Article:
Science enthusiasts from across the state gather for the 10th annual Wisconsin Science Festival · The Badger Herald
Today is the beginning of the 10th year Wisconsin Science Festival. The four-day festival features events across the state of Wisconsin – from Madison to New Berlin, Eau Claire, Kenosha and many more.
the #WiSciFest offers over 100 different events and attracts over 43,000 attendees and 1,000 students across the state of Wisconsin. The cost of attending an event is typically either non-existent or a minimal fee to cover materials.
Events are possible in person across the country this year, but many will only be offered virtually due to the ongoing pandemic.
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This festival is produced by University of Wisconsin-Madison, the Wisconsin Alumni Research Foundation, the Morridge Institute for Research and the Wisconsin Institute for Discovery.
WARF’s program director, Laura Heisler, works on creating scientific programs for public relations.
“[We have] amazing lectures from amazing UW Madison researchers like John Hawks of anthropology and the founder of the Innocence Project, Keith Fondley, ”Heisler said in an email statement to The Badger Herald.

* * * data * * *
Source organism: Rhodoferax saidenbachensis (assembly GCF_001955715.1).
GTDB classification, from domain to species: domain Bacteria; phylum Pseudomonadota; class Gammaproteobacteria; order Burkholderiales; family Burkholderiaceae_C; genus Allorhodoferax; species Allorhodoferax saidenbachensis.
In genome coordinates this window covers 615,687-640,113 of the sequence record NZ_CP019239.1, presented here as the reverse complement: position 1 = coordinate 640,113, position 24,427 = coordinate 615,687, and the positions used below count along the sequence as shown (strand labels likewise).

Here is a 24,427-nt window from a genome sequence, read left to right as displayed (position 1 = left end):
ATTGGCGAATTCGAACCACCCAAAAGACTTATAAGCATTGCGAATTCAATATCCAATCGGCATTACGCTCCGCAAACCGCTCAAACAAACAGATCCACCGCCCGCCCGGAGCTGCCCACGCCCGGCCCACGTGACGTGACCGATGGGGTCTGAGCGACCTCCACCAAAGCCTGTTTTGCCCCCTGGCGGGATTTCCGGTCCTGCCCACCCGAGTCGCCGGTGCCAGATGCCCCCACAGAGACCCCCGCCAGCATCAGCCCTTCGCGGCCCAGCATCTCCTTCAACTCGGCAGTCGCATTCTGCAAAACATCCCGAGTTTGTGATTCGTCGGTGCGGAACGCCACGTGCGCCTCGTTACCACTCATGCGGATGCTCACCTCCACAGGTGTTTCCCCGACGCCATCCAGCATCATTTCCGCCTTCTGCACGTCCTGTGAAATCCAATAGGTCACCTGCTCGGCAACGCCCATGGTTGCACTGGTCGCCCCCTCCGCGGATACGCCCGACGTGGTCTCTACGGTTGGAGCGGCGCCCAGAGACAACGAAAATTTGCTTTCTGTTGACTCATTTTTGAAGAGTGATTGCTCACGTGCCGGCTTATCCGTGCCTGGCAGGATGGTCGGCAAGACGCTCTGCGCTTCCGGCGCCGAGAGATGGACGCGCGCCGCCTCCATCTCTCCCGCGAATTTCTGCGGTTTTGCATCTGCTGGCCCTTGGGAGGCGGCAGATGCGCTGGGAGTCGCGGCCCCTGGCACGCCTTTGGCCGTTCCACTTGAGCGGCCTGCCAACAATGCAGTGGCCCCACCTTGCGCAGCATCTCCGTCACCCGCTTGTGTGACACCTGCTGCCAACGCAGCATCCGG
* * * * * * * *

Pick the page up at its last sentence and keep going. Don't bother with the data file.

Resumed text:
The Wisconsin Science Festival has activities and events for people of all ages, abilities, and scientific interests.
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Heisler highlighted another downtown event called Science on the Square, which will take place this Friday, October 22nd.
“[We’ll have] A unique event in the city center with Science on the Square, ”said Heisler. “This year the event includes a special edition of the Madison Night Market with more than 100 vendors and science activities, music, live shows and more. “
Children can participate in a variety of hands-on activities that incorporate a wide variety of scientific disciplines. In Madison, the Wisconsin Science Festival offers four days of archeology camp where attendees can learn by digging.
Children can also attend book lectures, watch stars, learn about the science of color, and interact with various foods.
For those interested in participating in activities on the UW-Madison campus, the Washburn Observatory is hosting an open house on October 21, 22 and 23. In addition, the Allen Centennial Garden is open to the public with the option of self-guided tours.
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At the Leonard R. Ingersoll Physics Museum, attendees can talk to astronauts, learn more about life in the ground, identify red granite, state rock, or even learn about general science topics like physics.
For the past 10 years, the Wisconsin Science Festival has been a great way to get people involved in science by having enough events for everyone to find something that interests them.
Everyone can from October 21 to 24. Take a look at the many events at the #WiSciFest on or near the campus and design your own adventure in advance www.wiscifest.org.